In the spring of this year, before taking him out of school, due to the increased problems between Malakai and school and even in the classrooms he took part in at church, we started the lengthy and frustrating process of finding a psychologist that would be able to provide a Psychological Evaluation for him. We needed someone to go through the entire scope of testing and tell us what they felt was going on because we were at a loss, which put us at a loss as to how we could best help him in all areas of his life. Malakai began needing to check into the buddy-system at our church, at the beginning of this year, so he could consistently have someone with him to provide support as well as accountability. The lady that directs that part of our church taught high school special ed for over 30 years and said she was interested in what this Psych Eval would discover, because she had her own thoughts on what was going on with Malakai.

On August 5th, we received the Psych Eval results and it agreed with what the Community Reach counselor and our retired special ed teacher / friend assumed: Malakai has Asperger’s Syndrome.

Just writing that out made my head feel like it’s gonna explode. Not out of fear or any negative thought of what that means but because I truly have no idea what that means. I’ve spent the last 3 weeks, researching and scanning every medical and blog site that I’ve found. I’ve researched locals groups and organizations that care for children with Asperger’s. I spent at least 2 hours of every day, sometimes much more, reading about as much as I can about this diagnosis and it’s showed me two things. One, I absolutely believe Malakai has Asperger’s. I’m a total skeptic and I don’t jump on anything labeled a Bandwagon. If a physician is giving me a diagnosis, I’ll research that sucker until either it or I am blue in the face. Thankfully, I’ve got memories and pictures that reassure me that my child has been dealing with something for quite some time and it’s not just some random dx that a doc wants to pull from their ass. The second thing thing I’ve learned, in all of my 3 weeks of straight research is this, I still don’t know what the hell this all means. I’m overwhelmed with information and somehow unable to figure out which way is up so that I can catch my breath. I realized, this week, that it’s like I’ve got a million puzzle pieces and I have no idea how they all fit together. Maybe I’ve got the corners and edges all lined up and figured out but the middle part that houses the DNA of the puzzle is a confusing and frustrating wonder. Although, I made sure to send off an email to his former 5th grade teacher, and the staff at Malakai’s elementary school, to share with them the fact that I hope they never again generalize or try and shove any other student into their pre-formed box. **Side note** Prior to this diagnosis, I shared with Malakai’s fifth grade teacher that we felt there was something going on, deeply, with Malakai and that we were pursuing a psych eval to see about the possibility of an Asperger diagnosis. His teacher responded with, “Hm. I don’t think so… he is EXTREMELY smart. I don’t see anything wrong with him.” Sounds like the educator needs to get educated…**End side note** This diagnosis also opened up the floodgates of grace so we’ve able to see that most meltdowns happen as a result of us not planning properly for his triggers. Even still, I’ve got the world at my fingertips and I’m frozen in not knowing how to proceed or what steps to start taking in regard to groups and professional help.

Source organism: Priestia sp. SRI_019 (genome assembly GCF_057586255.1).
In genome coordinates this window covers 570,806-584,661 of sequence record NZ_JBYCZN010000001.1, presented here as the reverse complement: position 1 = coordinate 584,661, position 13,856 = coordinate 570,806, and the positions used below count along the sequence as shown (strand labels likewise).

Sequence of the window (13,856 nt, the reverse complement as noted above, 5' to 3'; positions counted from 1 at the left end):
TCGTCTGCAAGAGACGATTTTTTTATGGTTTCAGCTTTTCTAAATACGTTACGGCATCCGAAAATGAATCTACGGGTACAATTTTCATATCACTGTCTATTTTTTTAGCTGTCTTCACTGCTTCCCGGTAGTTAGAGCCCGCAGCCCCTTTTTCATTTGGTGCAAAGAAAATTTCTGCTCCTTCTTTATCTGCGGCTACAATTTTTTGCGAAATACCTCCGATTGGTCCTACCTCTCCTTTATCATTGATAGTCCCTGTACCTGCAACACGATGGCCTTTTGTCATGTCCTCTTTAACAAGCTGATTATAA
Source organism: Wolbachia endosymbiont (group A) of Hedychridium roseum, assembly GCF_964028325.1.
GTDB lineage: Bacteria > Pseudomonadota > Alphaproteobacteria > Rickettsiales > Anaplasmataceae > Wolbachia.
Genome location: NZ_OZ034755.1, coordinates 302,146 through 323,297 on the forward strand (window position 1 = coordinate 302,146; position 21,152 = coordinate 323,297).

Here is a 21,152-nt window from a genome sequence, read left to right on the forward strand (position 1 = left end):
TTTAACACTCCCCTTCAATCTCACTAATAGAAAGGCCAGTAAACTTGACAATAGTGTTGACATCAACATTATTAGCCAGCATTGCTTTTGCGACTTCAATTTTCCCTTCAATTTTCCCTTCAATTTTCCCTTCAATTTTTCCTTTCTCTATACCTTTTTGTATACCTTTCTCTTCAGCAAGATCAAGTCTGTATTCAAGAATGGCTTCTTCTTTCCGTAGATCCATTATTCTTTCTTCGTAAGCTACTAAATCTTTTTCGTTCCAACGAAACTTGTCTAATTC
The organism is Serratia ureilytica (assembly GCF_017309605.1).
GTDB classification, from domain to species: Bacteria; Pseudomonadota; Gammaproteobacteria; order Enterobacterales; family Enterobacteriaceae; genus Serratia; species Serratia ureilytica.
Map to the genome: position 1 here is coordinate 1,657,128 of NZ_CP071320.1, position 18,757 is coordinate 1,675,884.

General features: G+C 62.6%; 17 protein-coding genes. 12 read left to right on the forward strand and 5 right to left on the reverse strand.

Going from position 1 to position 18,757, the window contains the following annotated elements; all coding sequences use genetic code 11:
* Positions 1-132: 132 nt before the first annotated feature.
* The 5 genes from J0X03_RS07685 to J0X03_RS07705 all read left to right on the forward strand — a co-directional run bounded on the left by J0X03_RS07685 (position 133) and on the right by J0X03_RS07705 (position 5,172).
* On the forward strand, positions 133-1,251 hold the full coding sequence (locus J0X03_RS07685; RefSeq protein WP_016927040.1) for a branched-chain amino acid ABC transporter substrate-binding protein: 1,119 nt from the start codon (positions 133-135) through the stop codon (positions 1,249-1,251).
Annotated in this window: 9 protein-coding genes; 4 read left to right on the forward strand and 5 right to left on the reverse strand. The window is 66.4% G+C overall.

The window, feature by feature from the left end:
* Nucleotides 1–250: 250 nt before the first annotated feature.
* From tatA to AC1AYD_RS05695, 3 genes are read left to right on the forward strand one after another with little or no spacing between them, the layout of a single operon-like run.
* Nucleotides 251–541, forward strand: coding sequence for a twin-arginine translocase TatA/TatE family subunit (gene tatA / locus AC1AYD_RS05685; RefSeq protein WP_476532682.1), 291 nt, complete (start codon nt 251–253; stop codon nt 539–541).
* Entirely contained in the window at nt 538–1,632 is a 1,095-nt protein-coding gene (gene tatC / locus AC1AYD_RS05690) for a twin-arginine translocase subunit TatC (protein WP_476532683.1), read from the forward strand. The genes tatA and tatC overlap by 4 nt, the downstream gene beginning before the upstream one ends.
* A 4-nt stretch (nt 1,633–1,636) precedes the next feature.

Oh yeah, life.

Along with all of that hodgepodge, I’ve got my life and the lives of my husband and my girls balancing up in the air.